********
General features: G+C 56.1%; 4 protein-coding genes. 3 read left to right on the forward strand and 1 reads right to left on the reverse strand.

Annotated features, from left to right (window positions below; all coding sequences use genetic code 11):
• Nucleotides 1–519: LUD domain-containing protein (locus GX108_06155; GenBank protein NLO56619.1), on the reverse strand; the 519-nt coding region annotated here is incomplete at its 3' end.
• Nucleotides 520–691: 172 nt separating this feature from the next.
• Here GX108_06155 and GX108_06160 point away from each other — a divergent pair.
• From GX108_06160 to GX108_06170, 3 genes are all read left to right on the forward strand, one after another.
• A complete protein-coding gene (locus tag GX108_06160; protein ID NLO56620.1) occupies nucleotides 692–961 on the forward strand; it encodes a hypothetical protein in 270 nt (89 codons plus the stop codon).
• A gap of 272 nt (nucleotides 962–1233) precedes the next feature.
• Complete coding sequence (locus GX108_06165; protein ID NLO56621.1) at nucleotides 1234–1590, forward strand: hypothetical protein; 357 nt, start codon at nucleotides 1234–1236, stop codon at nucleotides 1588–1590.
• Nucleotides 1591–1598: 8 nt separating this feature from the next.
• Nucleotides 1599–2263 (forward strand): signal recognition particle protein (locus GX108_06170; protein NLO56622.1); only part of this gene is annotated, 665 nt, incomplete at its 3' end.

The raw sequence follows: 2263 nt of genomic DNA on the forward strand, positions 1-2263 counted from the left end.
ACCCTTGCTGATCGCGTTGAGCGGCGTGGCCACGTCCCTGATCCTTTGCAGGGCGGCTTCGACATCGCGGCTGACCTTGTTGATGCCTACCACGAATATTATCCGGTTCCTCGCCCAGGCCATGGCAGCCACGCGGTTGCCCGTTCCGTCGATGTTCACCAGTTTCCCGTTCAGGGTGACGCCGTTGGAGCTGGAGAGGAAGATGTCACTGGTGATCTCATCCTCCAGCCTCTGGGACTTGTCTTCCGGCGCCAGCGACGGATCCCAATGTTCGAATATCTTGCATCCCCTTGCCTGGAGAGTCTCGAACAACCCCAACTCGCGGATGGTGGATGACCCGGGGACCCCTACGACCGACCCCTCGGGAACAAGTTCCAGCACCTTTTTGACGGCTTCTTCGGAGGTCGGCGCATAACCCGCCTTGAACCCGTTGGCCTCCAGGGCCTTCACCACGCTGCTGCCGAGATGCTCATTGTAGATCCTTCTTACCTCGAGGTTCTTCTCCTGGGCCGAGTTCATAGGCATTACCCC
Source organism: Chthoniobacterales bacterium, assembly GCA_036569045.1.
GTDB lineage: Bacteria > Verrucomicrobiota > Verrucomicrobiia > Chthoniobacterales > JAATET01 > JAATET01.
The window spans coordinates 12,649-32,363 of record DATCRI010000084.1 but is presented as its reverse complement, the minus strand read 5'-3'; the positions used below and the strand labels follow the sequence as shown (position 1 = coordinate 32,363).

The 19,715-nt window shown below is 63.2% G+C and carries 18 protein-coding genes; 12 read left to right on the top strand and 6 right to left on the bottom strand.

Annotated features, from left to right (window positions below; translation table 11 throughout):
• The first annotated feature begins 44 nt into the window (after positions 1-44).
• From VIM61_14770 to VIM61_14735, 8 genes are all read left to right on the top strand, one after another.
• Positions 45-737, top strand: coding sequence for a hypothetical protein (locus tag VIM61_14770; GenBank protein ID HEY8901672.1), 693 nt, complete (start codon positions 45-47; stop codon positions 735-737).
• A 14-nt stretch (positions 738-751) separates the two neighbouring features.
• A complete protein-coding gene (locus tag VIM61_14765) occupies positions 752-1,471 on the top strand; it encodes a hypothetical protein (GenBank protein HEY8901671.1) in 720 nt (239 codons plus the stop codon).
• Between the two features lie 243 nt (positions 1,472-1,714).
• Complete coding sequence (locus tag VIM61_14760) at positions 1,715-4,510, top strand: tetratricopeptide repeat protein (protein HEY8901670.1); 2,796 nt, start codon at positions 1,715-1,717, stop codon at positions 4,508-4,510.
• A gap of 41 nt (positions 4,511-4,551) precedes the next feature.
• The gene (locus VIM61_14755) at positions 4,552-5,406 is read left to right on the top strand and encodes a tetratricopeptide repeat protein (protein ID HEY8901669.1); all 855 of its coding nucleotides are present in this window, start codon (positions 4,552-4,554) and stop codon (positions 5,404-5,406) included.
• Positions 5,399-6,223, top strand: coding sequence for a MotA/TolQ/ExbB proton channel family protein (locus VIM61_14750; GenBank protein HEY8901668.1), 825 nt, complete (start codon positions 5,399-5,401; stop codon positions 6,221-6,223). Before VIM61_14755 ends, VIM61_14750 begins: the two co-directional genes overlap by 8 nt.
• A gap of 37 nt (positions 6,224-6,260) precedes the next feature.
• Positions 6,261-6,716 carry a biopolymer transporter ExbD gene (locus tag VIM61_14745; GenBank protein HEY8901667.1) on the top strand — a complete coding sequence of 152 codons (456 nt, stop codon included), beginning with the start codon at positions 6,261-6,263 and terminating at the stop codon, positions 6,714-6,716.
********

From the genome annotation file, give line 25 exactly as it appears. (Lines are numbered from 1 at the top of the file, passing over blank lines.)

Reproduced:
• Complete coding sequence (locus tag VIM61_14760) at positions 1,715-4,510, top strand: tetratricopeptide repeat protein (protein HEY8901670.1); 2,796 nt, start codon at positions 1,715-1,717, stop codon at positions 4,508-4,510.